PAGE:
HUBgrown Q&A: Melanie Cohn, Dunkin’ Donuts

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Managing social media for a major consumer brand while running a popular networking group and teaching evening classes would make most go-getters to feel overwhelmed. But Newton, MA-native Melanie Cohn makes her demanding schedule look easy. We recently sat down with Melanie to discuss social media strategy, the Boston business community and her role at Dunkin’ Donuts.

HB Agency: What led you to your current role as Social Media Marketing Manager at Dunkin’ Donuts?

Melanie Cohn: I’ve always worked at an agency so there was a big part of me that was curious about the other side. When you’re on the agency side you can only know so much about a brand. From my experience I felt like I could never fully own a brand presence inside and out. I wanted to know what it was like to be ingrained in a brand and have a laser focus. I’ve had experience working with consumer brands so the combination of the two drew me to Dunkin’ Donuts.

HB: Can you tell me what it’s like running social media for the brand that “America runs on?”

MC: It’s incredibly fun and challenging, which is what makes it so interesting! Everyday there’s something new to experiment with. Whether it’s an alpha ad product for our donuts, a new video format to launch a new product with or a social listening tool that’s popped into the market, the landscape’s constantly changing, and I wouldn’t have it any other way. I thrive in a fast-paced atmosphere, and Dunkin’ moves quickly, which makes the job that much more exciting.

On the other hand, being such a beloved brand, there’s always eyes on every move we make in social. It’s really important to be diligent, strategic and thoughtful about what we put out on our channels and how we engage. Knowing conversation sparks around us quickly, we try to weigh every decision carefully while always keeping innovation and cultural relevance front and center.

At the end of the day though, the fun part always takes over – it is coffee and donuts – what’s not awesome about that?!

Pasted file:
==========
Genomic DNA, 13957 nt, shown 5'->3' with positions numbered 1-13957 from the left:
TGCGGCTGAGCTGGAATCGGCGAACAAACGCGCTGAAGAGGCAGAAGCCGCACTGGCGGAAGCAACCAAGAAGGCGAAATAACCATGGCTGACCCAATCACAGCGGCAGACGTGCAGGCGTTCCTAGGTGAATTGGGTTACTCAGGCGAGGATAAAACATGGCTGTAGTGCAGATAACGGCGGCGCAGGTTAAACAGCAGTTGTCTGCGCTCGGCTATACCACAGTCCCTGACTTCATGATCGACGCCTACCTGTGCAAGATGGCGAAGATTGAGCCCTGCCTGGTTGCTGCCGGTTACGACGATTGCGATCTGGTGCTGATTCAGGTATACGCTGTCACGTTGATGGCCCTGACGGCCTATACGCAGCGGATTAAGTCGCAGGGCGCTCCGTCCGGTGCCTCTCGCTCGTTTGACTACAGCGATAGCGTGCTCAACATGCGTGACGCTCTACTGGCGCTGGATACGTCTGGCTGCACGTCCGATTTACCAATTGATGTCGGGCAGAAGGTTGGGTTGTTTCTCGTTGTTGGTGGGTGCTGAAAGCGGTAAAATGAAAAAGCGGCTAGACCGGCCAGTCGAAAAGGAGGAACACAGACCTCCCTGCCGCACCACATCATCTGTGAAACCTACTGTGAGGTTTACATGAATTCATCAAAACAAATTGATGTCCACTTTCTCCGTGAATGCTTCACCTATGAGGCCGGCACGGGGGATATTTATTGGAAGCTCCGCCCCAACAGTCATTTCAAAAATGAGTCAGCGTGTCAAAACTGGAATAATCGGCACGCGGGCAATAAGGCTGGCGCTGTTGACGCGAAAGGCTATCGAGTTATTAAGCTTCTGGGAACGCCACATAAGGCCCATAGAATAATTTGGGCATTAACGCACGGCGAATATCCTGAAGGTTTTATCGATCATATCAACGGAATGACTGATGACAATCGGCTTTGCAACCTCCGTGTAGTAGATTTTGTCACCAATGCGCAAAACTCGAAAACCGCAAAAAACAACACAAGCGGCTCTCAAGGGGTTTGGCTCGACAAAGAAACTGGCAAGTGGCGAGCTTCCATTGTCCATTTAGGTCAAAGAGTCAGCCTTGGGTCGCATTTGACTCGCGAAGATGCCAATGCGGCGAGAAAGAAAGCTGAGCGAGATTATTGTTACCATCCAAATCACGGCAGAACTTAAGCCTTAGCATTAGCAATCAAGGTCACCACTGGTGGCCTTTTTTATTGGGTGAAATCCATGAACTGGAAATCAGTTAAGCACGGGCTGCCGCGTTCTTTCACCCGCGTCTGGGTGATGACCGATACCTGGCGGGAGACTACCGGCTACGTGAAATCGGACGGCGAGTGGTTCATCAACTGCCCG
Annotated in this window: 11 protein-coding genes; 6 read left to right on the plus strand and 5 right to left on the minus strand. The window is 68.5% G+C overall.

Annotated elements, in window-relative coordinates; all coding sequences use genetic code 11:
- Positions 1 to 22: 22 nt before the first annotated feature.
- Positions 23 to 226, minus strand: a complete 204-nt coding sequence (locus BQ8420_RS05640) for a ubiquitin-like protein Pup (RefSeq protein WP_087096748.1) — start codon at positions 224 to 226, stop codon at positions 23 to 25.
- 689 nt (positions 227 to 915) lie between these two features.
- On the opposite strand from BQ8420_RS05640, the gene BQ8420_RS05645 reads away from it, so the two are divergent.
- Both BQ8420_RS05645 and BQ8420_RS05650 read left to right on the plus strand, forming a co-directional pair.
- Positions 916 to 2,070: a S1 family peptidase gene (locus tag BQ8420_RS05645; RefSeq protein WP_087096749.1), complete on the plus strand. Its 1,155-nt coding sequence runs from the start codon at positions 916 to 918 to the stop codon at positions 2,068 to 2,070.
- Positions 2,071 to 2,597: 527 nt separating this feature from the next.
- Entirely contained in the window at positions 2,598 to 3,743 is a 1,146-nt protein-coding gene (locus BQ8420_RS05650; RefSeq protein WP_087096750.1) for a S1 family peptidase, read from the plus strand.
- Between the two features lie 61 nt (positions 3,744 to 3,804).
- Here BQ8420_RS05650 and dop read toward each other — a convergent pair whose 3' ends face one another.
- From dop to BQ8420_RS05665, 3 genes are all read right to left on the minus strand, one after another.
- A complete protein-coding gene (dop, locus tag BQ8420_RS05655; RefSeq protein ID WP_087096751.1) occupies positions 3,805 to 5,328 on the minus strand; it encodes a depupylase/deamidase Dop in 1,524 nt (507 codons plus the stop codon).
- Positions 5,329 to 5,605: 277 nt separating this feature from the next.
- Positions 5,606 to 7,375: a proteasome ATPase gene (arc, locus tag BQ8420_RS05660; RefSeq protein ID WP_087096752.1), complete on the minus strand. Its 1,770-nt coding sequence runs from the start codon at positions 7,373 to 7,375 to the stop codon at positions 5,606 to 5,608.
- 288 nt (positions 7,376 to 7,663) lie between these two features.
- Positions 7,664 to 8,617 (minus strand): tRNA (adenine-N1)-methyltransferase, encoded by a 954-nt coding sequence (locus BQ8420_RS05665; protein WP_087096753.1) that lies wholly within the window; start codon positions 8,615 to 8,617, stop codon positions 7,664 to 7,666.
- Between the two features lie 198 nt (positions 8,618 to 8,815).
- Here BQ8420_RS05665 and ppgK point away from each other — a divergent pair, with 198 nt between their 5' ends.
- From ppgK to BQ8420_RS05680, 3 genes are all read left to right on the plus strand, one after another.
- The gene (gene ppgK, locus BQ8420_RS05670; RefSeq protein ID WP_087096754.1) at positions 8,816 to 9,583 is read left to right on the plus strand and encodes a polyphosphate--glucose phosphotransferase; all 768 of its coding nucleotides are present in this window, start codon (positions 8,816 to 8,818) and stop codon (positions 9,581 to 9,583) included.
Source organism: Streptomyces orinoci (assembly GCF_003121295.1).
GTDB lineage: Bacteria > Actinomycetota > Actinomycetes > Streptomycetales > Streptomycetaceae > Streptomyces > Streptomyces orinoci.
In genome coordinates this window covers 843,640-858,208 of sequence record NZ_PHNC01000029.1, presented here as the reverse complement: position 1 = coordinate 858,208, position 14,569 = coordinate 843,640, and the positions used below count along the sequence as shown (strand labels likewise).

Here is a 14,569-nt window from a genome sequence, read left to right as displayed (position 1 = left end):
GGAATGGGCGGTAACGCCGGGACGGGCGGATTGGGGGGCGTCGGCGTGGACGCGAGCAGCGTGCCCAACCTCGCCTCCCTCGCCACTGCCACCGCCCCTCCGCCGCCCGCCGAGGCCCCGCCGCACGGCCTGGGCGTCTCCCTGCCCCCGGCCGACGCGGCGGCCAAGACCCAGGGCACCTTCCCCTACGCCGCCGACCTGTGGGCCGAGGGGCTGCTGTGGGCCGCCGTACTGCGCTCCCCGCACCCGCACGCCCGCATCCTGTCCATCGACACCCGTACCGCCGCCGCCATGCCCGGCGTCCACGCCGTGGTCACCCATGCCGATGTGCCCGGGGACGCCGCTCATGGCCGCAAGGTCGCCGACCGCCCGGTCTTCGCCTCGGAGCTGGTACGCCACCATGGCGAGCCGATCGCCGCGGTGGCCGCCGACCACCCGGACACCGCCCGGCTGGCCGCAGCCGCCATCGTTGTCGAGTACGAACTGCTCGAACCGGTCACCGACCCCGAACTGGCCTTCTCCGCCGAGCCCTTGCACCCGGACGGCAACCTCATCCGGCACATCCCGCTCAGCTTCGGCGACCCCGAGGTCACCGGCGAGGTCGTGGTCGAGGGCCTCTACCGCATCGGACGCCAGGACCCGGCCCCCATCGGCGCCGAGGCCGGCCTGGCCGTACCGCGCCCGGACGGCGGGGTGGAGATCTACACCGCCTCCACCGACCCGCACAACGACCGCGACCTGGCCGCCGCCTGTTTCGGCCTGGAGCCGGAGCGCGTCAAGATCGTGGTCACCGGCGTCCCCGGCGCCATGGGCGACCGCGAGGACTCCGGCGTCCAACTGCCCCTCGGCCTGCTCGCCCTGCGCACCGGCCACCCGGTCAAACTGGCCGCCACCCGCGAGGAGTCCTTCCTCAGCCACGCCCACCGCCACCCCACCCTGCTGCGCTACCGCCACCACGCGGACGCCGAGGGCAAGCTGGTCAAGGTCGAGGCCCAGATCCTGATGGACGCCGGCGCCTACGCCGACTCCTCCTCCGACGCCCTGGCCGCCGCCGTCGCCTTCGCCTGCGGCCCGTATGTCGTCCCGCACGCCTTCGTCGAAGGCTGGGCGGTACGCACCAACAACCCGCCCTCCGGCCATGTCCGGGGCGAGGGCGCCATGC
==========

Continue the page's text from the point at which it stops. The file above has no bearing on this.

HB: So if I follow @DunkinDonuts, are all of those tweets coming from you? Melanie Cohn

MC: Sometimes! We also have a team of community managers who work in different marketing functions that take shifts monitoring and engaging. As for the posts themselves, most of those come directly from me as the publisher and scheduler. Nothing goes out on our social channels before I take a look at it, as it’s important to make sure everything’s in line with our strategy and brand standards.

HB: Do you see any similarities or differences between your previous job at an agency and your current role?

MC: There are a lot of similarities actually. At an agency you’re viewed as the main consultant—an expert in your discipline. When you’re in-house, it’s the same thing but your clients are the other business units. I advise and provide recommendations on social strategy as well as educate our teams on trends and updates in digital world.

The main difference being in-house is that you work much more cross-functionally. You get to collaborate with Legal, PR, Brand team, Loyalty team, IT, CSR and many more departments. At an agency, you’re handing everything off to the client and you don’t really see what happens behind the scenes after your recommendation is made.

HB: In addition to your role at Dunkin’ Donuts, you launched Young Women in Digital two years ago. Can you tell us more about the organization?